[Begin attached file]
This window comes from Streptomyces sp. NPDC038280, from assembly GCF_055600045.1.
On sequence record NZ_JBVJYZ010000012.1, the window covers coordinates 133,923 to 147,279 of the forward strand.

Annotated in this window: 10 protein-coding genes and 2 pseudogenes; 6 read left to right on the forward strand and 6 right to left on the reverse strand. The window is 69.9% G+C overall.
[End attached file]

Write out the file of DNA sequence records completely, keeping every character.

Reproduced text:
This window comes from Streptomyces sp. NPDC038280, from assembly GCF_055600045.1.
On sequence record NZ_JBVJYZ010000012.1, the window covers coordinates 133,923 to 147,279 of the forward strand.

Annotated in this window: 10 protein-coding genes and 2 pseudogenes; 6 read left to right on the forward strand and 6 right to left on the reverse strand. The window is 69.9% G+C overall.